Emergent Mind

Abstract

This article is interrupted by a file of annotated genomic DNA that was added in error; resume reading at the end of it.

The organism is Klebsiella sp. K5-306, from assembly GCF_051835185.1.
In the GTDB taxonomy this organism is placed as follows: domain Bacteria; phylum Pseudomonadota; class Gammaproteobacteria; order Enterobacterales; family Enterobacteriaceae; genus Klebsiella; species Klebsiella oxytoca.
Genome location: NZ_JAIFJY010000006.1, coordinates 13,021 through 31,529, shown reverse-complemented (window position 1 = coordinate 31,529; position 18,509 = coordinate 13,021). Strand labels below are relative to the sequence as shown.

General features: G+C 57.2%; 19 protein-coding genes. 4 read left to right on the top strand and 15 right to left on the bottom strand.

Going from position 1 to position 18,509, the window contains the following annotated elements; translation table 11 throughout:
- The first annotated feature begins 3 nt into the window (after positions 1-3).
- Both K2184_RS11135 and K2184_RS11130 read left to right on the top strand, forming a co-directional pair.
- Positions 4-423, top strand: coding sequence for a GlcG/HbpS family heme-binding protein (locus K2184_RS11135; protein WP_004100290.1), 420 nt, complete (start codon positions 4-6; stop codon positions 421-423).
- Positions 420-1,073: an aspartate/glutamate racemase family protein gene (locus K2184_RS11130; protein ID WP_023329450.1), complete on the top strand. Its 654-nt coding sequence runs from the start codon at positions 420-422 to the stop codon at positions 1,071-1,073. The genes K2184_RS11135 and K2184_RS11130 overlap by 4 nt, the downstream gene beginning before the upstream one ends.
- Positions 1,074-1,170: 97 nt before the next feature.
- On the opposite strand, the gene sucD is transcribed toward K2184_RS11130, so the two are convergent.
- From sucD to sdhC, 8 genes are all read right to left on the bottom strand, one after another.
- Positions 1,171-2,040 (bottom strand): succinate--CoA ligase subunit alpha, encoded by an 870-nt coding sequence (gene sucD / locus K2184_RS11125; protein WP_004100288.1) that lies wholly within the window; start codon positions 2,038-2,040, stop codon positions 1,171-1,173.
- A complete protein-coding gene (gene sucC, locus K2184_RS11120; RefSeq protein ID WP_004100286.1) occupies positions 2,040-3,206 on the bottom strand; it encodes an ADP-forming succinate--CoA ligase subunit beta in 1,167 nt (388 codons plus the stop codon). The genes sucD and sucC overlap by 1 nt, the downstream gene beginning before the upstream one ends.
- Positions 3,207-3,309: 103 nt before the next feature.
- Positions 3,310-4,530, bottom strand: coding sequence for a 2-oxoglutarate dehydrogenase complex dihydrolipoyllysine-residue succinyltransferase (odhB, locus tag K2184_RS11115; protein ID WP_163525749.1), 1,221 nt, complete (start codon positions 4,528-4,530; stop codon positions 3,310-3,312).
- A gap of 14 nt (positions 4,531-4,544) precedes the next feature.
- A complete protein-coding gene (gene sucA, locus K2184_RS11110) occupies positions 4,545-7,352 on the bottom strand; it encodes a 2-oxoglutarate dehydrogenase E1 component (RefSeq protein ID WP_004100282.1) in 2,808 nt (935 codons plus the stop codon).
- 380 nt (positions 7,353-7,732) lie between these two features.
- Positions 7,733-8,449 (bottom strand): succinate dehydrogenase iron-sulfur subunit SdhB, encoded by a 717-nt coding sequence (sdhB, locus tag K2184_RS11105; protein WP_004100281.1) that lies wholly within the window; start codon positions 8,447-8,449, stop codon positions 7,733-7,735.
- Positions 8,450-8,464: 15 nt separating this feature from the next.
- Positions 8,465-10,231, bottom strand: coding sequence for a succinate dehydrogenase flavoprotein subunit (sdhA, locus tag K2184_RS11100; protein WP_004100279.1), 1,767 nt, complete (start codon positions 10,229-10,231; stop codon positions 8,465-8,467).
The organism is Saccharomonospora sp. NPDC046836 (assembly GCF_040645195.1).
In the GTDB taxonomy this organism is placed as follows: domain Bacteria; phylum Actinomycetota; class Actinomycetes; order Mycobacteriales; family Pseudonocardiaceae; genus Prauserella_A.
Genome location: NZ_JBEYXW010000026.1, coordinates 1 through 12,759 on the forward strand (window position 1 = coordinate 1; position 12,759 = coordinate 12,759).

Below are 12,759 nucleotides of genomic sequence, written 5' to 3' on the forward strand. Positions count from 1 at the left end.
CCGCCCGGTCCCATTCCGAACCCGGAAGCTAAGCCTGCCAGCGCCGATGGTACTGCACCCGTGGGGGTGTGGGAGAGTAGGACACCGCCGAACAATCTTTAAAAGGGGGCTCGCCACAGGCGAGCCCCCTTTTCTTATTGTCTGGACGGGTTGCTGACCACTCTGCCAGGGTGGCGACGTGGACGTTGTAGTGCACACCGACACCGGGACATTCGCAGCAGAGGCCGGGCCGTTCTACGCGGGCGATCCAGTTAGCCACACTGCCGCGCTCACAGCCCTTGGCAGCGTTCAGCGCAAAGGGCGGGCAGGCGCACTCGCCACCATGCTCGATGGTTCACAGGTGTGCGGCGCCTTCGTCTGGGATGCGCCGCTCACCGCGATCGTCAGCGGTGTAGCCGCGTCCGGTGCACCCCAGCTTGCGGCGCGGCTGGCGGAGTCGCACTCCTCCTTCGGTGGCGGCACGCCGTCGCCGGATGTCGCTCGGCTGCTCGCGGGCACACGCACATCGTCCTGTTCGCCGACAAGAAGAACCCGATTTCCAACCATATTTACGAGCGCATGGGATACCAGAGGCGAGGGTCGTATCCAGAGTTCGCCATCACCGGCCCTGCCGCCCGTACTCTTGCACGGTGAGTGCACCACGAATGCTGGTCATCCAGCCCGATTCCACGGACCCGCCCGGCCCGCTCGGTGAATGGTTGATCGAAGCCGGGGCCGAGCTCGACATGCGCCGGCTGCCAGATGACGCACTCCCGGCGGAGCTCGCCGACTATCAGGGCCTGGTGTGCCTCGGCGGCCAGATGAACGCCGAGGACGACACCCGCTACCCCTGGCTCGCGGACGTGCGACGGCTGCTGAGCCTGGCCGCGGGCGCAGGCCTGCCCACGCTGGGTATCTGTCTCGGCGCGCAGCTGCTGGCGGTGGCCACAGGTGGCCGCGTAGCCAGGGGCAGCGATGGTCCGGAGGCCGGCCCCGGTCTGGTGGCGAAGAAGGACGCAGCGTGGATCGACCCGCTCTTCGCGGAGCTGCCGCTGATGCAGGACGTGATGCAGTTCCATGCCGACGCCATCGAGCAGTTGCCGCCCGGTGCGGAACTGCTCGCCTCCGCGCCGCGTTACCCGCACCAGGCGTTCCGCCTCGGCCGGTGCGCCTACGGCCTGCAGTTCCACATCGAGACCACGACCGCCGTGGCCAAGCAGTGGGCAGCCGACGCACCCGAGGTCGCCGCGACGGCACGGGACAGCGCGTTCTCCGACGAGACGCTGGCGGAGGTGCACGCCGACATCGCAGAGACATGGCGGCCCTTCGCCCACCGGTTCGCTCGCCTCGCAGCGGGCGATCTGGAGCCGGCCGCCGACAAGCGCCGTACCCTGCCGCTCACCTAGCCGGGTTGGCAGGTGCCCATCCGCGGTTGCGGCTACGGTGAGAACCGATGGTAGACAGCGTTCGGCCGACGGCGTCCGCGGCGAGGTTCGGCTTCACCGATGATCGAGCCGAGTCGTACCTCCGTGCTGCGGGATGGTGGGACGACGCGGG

We study whether multiple large language models (LLMs) can autonomously improve each other in a negotiation game by playing, reflecting, and criticizing. We are interested in this question because if LLMs were able to improve each other, it would imply the possibility of creating strong AI agents with minimal human intervention. We ask two LLMs to negotiate with each other, playing the roles of a buyer and a seller, respectively. They aim to reach a deal with the buyer targeting a lower price and the seller a higher one. A third language model, playing the critic, provides feedback to a player to improve the player's negotiation strategies. We let the two agents play multiple rounds, using previous negotiation history and AI feedback as in-context demonstrations to improve the model's negotiation strategy iteratively. We use different LLMs (GPT and Claude) for different roles and use the deal price as the evaluation metric. Our experiments reveal multiple intriguing findings: (1) Only a subset of the language models we consider can self-play and improve the deal price from AI feedback, weaker models either do not understand the game's rules or cannot incorporate AI feedback for further improvement. (2) Models' abilities to learn from the feedback differ when playing different roles. For example, it is harder for Claude-instant to improve as the buyer than as the seller. (3) When unrolling the game to multiple rounds, stronger agents can consistently improve their performance by meaningfully using previous experiences and iterative AI feedback, yet have a higher risk of breaking the deal. We hope our work provides insightful initial explorations of having models autonomously improve each other with game playing and AI feedback.

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